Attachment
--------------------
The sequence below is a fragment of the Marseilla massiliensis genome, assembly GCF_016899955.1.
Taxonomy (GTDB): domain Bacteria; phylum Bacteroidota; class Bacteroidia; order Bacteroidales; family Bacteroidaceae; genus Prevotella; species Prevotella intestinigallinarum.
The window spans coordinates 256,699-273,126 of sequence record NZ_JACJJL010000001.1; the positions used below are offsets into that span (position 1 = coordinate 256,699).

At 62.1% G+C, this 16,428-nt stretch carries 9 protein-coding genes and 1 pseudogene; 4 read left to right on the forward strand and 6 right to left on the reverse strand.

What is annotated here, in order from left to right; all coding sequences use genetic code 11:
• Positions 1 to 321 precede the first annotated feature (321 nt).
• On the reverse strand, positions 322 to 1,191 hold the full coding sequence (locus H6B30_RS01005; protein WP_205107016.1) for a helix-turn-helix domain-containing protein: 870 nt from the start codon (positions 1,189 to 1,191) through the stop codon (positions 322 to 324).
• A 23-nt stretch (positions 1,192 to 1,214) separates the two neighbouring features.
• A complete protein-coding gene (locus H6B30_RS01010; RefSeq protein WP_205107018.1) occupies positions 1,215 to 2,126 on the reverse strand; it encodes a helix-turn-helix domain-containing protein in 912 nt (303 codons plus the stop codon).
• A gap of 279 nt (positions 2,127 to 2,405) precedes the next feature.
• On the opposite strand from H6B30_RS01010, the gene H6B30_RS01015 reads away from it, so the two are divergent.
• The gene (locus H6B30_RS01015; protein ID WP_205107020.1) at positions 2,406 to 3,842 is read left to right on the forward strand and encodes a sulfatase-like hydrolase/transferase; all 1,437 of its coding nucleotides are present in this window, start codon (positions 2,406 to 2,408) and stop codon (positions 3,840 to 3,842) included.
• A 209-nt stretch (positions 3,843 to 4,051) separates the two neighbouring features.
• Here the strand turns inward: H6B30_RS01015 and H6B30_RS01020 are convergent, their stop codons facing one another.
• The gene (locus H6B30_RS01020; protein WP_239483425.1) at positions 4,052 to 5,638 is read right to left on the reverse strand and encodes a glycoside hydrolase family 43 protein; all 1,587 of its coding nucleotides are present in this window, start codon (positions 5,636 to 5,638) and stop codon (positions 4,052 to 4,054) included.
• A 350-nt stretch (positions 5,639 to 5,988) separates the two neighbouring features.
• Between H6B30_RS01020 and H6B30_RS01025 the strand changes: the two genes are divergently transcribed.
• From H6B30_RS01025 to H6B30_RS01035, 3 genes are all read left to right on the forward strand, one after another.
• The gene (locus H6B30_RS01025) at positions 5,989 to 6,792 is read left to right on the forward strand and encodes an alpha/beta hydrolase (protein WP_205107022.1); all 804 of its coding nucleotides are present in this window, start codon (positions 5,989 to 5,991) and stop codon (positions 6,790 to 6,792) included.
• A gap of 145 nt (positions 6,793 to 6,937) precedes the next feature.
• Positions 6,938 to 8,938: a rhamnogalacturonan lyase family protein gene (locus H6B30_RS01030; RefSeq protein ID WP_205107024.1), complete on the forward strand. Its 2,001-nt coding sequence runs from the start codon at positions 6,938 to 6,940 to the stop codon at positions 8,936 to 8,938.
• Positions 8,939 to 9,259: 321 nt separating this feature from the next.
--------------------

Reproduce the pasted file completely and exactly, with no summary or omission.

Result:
The sequence below is a fragment of the Marseilla massiliensis genome, assembly GCF_016899955.1.
Taxonomy (GTDB): domain Bacteria; phylum Bacteroidota; class Bacteroidia; order Bacteroidales; family Bacteroidaceae; genus Prevotella; species Prevotella intestinigallinarum.
The window spans coordinates 256,699-273,126 of sequence record NZ_JACJJL010000001.1; the positions used below are offsets into that span (position 1 = coordinate 256,699).

At 62.1% G+C, this 16,428-nt stretch carries 9 protein-coding genes and 1 pseudogene; 4 read left to right on the forward strand and 6 right to left on the reverse strand.

What is annotated here, in order from left to right; all coding sequences use genetic code 11:
• Positions 1 to 321 precede the first annotated feature (321 nt).
• On the reverse strand, positions 322 to 1,191 hold the full coding sequence (locus H6B30_RS01005; protein WP_205107016.1) for a helix-turn-helix domain-containing protein: 870 nt from the start codon (positions 1,189 to 1,191) through the stop codon (positions 322 to 324).
• A 23-nt stretch (positions 1,192 to 1,214) separates the two neighbouring features.
• A complete protein-coding gene (locus H6B30_RS01010; RefSeq protein WP_205107018.1) occupies positions 1,215 to 2,126 on the reverse strand; it encodes a helix-turn-helix domain-containing protein in 912 nt (303 codons plus the stop codon).
• A gap of 279 nt (positions 2,127 to 2,405) precedes the next feature.
• On the opposite strand from H6B30_RS01010, the gene H6B30_RS01015 reads away from it, so the two are divergent.
• The gene (locus H6B30_RS01015; protein ID WP_205107020.1) at positions 2,406 to 3,842 is read left to right on the forward strand and encodes a sulfatase-like hydrolase/transferase; all 1,437 of its coding nucleotides are present in this window, start codon (positions 2,406 to 2,408) and stop codon (positions 3,840 to 3,842) included.
• A 209-nt stretch (positions 3,843 to 4,051) separates the two neighbouring features.
• Here the strand turns inward: H6B30_RS01015 and H6B30_RS01020 are convergent, their stop codons facing one another.
• The gene (locus H6B30_RS01020; protein WP_239483425.1) at positions 4,052 to 5,638 is read right to left on the reverse strand and encodes a glycoside hydrolase family 43 protein; all 1,587 of its coding nucleotides are present in this window, start codon (positions 5,636 to 5,638) and stop codon (positions 4,052 to 4,054) included.
• A 350-nt stretch (positions 5,639 to 5,988) separates the two neighbouring features.
• Between H6B30_RS01020 and H6B30_RS01025 the strand changes: the two genes are divergently transcribed.
• From H6B30_RS01025 to H6B30_RS01035, 3 genes are all read left to right on the forward strand, one after another.
• The gene (locus H6B30_RS01025) at positions 5,989 to 6,792 is read left to right on the forward strand and encodes an alpha/beta hydrolase (protein WP_205107022.1); all 804 of its coding nucleotides are present in this window, start codon (positions 5,989 to 5,991) and stop codon (positions 6,790 to 6,792) included.
• A gap of 145 nt (positions 6,793 to 6,937) precedes the next feature.
• Positions 6,938 to 8,938: a rhamnogalacturonan lyase family protein gene (locus H6B30_RS01030; RefSeq protein ID WP_205107024.1), complete on the forward strand. Its 2,001-nt coding sequence runs from the start codon at positions 6,938 to 6,940 to the stop codon at positions 8,936 to 8,938.
• Positions 8,939 to 9,259: 321 nt separating this feature from the next.